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Vase (One of a Pair)

A work made of glass and silver gilt.
CC0 Public Domain Designation

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  • A work made of glass and silver gilt.


c. 1675–c. 1685


Northern Netherlands
Mounts possibly English

About this artwork

This large vase, one of a pair in the Art Institute, was part of a garniture—a set of large ornamental vessels, often ceramic or precious metal like silver—displayed on tall cabinets or fireplace mantels. Glass garnitures are rare, and likely intended to replicate rock crystal (quartz) vessels. The fine silver-gilt mounts add ornament as well as strengthen their fragile rims. Another similar vase is in the Victoria and Albert Museum, which may have been part of the same garniture.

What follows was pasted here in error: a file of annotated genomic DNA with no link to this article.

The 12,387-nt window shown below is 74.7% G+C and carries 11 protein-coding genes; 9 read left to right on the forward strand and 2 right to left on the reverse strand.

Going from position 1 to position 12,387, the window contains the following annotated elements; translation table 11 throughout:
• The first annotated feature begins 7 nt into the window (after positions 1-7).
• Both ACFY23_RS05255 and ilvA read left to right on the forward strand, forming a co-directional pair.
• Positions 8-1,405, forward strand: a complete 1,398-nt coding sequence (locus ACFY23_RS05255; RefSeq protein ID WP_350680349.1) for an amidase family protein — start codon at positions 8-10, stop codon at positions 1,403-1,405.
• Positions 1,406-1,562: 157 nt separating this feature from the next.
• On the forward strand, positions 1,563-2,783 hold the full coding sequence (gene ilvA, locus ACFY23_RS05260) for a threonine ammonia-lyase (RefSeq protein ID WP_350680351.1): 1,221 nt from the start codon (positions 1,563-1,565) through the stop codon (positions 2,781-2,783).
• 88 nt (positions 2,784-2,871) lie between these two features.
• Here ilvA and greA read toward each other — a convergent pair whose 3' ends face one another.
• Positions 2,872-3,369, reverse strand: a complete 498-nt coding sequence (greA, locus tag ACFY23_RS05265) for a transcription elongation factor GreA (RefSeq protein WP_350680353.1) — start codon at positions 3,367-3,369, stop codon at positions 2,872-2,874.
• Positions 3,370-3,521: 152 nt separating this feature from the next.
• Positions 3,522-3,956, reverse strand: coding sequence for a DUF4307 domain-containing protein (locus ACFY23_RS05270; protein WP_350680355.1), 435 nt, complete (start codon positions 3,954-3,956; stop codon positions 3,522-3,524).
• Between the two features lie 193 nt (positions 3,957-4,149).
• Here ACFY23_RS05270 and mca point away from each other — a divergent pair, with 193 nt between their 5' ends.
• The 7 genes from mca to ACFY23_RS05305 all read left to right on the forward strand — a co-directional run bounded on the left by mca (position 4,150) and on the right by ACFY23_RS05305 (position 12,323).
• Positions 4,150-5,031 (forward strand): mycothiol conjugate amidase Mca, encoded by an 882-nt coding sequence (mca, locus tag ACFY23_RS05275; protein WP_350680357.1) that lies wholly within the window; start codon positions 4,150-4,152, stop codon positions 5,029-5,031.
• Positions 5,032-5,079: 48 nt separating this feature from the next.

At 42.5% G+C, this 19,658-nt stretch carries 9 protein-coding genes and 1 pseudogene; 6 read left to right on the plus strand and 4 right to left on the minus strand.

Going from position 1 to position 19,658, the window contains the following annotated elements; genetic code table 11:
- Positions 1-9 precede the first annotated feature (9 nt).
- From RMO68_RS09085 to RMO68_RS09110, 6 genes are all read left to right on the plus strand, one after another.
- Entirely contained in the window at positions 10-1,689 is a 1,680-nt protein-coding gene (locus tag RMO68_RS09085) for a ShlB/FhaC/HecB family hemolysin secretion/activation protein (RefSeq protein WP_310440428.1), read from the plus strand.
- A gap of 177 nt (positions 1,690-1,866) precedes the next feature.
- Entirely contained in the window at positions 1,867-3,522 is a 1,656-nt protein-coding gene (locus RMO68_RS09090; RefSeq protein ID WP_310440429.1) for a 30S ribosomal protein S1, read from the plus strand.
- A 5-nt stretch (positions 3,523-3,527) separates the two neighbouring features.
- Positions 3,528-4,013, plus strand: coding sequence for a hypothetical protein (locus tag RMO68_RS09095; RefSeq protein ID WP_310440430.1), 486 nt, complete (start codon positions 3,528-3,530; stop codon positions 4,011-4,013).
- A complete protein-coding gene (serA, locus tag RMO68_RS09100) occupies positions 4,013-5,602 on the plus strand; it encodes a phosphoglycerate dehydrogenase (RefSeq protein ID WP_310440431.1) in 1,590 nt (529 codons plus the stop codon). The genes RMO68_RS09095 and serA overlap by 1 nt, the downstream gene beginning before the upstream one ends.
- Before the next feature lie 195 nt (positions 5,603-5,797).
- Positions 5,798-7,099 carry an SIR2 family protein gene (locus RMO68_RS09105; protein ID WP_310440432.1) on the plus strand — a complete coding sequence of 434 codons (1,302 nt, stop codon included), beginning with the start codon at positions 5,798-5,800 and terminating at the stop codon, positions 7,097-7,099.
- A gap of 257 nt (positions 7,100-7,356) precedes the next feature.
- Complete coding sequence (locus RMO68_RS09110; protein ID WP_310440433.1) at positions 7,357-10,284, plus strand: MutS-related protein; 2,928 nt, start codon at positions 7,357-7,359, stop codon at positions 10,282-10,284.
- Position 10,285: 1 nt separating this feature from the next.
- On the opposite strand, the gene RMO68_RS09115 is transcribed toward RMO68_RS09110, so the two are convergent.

Late seventeenth-century glass production in the Netherlands was highly experimental. Large vessels like these represented the technical limits for the art of glass blowing in this period. Risks were also taken in the composition of the glass. Concocted from an unstable formula of potash (alkali), lime, and silica, both vases are now crizzled (cracked all over), creating a hazy-effect. It is unclear in the case of these vases if this crizzling happened immediately after production or as it decomposed over time.

Currently Off View

European Decorative Art


Vase (One of a Pair)


Netherlands, northern




Glass and silver gilt


42.9 x 15.9 cm (16 7/8 x 6 1/4 in.)

Credit Line

Gift of Neville and John Bryan

Reference Number


Extended information about this artwork

Object information is a work in progress and may be updated as new research findings emerge. To help improve this record, please email . Information about image downloads and licensing is available here.


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